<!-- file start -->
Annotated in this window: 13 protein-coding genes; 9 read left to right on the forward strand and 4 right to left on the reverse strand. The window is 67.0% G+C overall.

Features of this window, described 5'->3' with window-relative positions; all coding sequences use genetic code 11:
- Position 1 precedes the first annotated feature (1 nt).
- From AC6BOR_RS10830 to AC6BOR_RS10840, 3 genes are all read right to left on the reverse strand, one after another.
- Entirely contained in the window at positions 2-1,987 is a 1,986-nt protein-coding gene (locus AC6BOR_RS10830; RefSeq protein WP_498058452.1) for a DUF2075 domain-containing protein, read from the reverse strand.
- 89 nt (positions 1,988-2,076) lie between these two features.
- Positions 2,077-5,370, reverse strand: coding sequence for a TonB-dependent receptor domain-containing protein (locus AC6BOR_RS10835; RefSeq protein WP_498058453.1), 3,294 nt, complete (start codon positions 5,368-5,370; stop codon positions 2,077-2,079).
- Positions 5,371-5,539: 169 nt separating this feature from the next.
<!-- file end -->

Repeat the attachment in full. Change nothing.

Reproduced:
Annotated in this window: 13 protein-coding genes; 9 read left to right on the forward strand and 4 right to left on the reverse strand. The window is 67.0% G+C overall.

Features of this window, described 5'->3' with window-relative positions; all coding sequences use genetic code 11:
- Position 1 precedes the first annotated feature (1 nt).
- From AC6BOR_RS10830 to AC6BOR_RS10840, 3 genes are all read right to left on the reverse strand, one after another.
- Entirely contained in the window at positions 2-1,987 is a 1,986-nt protein-coding gene (locus AC6BOR_RS10830; RefSeq protein WP_498058452.1) for a DUF2075 domain-containing protein, read from the reverse strand.
- 89 nt (positions 1,988-2,076) lie between these two features.
- Positions 2,077-5,370, reverse strand: coding sequence for a TonB-dependent receptor domain-containing protein (locus AC6BOR_RS10835; RefSeq protein WP_498058453.1), 3,294 nt, complete (start codon positions 5,368-5,370; stop codon positions 2,077-2,079).
- Positions 5,371-5,539: 169 nt separating this feature from the next.